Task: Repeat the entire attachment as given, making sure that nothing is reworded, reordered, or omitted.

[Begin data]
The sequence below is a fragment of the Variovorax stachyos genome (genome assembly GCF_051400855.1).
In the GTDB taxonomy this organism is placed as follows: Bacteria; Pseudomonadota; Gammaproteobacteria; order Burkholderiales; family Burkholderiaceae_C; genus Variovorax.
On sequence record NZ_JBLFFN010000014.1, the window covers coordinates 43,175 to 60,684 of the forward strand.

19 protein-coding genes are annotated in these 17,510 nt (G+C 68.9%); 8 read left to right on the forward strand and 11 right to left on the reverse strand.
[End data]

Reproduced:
The sequence below is a fragment of the Variovorax stachyos genome (genome assembly GCF_051400855.1).
In the GTDB taxonomy this organism is placed as follows: Bacteria; Pseudomonadota; Gammaproteobacteria; order Burkholderiales; family Burkholderiaceae_C; genus Variovorax.
On sequence record NZ_JBLFFN010000014.1, the window covers coordinates 43,175 to 60,684 of the forward strand.

19 protein-coding genes are annotated in these 17,510 nt (G+C 68.9%); 8 read left to right on the forward strand and 11 right to left on the reverse strand.